Ã¢â‚¬Â¢ The box office numbers for Persepolis are deceivingly tiny. While the film placed 28th on the charts last weekend with $187,000, it is performing remarkably well considering that it is only playing in 18 theaters. In fact, it had the second-highest per-theater average of any film playing last week, behind only Paul Thomas Anderson’s There Will Be Blood. If there’s any question why the animated art form is viewed so poorly by the general public, it’s because a film like The Pirates Who Don’t Do Anything can open in 1300-plus theaters while an animated feature like Persepolis remains virtually inaccessible to the general moviegoing public. One can only assume that distributor Sony Pictures Classics will move Persepolis from its current platform release into a wider release once the Oscar noms are announced next week.
As readers of this site may recall, I didn’t offer many kind words for the contest when I posted about it last month. It’s nice that they have a contest winner and I hope the “development deal” works out for the creator, but I still strongly believe that contests with gimmicky prizes like development deals and cash prizes are a cheap and insulting way to encourage new talent in this field.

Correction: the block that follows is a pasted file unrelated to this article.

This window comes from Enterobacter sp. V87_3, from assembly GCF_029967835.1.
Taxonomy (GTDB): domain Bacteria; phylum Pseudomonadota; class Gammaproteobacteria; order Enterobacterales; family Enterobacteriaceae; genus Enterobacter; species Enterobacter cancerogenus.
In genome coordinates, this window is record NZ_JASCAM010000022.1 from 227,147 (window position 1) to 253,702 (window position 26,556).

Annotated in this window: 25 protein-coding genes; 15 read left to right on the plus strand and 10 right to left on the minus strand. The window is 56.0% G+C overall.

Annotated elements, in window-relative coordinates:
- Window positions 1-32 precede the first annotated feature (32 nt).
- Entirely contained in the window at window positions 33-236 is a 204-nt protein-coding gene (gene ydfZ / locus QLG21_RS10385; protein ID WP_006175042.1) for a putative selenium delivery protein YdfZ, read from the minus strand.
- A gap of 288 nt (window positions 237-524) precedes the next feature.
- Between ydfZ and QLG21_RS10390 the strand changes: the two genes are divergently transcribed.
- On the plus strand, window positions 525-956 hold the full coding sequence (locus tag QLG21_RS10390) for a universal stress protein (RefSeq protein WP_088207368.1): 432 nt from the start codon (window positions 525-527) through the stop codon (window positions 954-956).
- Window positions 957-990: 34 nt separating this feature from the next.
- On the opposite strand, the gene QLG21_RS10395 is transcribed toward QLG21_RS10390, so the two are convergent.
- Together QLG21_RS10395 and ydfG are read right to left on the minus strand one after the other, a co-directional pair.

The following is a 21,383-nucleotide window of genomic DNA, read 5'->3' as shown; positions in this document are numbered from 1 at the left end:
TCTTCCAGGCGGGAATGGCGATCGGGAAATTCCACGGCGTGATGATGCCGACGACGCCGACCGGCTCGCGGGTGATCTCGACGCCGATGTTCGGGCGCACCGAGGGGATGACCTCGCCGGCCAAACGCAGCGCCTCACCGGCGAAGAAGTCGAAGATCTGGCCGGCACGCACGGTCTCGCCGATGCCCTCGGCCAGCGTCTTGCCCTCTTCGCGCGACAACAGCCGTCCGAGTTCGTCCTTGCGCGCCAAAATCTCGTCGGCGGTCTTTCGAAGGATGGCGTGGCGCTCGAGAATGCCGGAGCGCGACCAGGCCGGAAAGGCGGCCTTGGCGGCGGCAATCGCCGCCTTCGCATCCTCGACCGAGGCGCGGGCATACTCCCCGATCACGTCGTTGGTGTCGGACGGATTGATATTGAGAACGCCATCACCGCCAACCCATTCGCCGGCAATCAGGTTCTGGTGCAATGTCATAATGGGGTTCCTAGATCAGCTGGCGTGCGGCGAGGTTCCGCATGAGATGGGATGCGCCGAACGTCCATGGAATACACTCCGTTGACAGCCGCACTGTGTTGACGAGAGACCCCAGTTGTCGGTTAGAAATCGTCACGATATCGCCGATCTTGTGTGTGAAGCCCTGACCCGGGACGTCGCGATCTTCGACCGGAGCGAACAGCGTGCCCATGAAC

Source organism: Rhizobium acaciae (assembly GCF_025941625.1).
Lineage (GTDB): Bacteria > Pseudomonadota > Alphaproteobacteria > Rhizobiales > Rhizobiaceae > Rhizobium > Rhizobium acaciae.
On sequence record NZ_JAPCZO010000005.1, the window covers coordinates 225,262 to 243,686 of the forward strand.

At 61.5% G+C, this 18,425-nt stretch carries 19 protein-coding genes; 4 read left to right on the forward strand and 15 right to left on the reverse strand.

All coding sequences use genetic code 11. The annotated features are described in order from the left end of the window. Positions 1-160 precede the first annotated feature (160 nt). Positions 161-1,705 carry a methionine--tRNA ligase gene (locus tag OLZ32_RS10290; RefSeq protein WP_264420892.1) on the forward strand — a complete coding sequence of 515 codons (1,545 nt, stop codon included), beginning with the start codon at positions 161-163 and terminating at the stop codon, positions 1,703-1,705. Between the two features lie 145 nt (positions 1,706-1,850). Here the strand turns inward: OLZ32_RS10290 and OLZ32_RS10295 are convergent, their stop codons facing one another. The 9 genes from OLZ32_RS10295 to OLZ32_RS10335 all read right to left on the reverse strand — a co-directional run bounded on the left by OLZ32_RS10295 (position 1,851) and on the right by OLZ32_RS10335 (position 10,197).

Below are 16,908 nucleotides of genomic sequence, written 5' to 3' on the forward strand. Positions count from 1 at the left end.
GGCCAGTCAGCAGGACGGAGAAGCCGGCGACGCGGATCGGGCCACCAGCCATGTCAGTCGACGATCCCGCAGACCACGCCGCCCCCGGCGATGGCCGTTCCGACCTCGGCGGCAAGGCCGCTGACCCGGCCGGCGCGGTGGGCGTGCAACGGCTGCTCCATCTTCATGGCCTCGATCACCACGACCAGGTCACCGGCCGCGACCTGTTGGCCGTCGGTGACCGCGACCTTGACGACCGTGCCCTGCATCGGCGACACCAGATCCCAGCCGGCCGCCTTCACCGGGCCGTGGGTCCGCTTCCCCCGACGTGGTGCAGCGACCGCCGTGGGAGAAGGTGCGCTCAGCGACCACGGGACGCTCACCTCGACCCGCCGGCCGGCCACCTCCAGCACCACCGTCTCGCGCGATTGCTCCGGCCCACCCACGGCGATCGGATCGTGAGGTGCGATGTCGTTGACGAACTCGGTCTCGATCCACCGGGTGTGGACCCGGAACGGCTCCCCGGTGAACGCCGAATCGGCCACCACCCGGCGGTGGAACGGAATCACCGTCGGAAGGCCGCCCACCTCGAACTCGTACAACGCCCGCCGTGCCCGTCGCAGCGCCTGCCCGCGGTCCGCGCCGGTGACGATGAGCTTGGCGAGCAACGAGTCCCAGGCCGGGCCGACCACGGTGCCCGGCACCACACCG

If companies like DailyMotion and Animation Magazine were serious about helping young creators, they would offer legit production resources to artists, and create opportunities for artists to experiment and develop their artistic voices over a period of time. A fine example to be applauded is the National Film Board of Canada’s Hothouse which is structured in a way that genuinely encourages talent and allows artists the chance to learn about the art form in a professional studio setting.
UPDATE: Regarding the earlier accusation of the ‘plagiarism’ in this short, that is incorrect because the cartoon was produced by the same NYC commercial studio Panoptic that produced the MTV2 commercial. I apologize to the filmmakers for the unnecessary hassle, and I apologize to readers for not fact-checking properly (at least it’s not as bad as the gaffe I made a couple years ago). Below are frame grabs comparing the original Panoptic MTV2 commercial (left) and the Panoptic-produced contest winner (right) which reappropriates the character and animation from their commercial.
“Sorrow of the Soldier” is a one-off animated music video released on the Internet today. The video, which protests the US occupation of Iraq, is a collaboration between a global roster of hip-hop artists from the US, UK, Japan and Europe. The animation by UK artist James Harvey achieves a striking look through mixing an illustrative style with bold graphic symbols, all in black-and-white with well-employed spots of color. The video’s website features multiple remix versionsÃ¢â‚¬”streaming on YouTube and available for hi-res download. Here’s more about the project from its press release: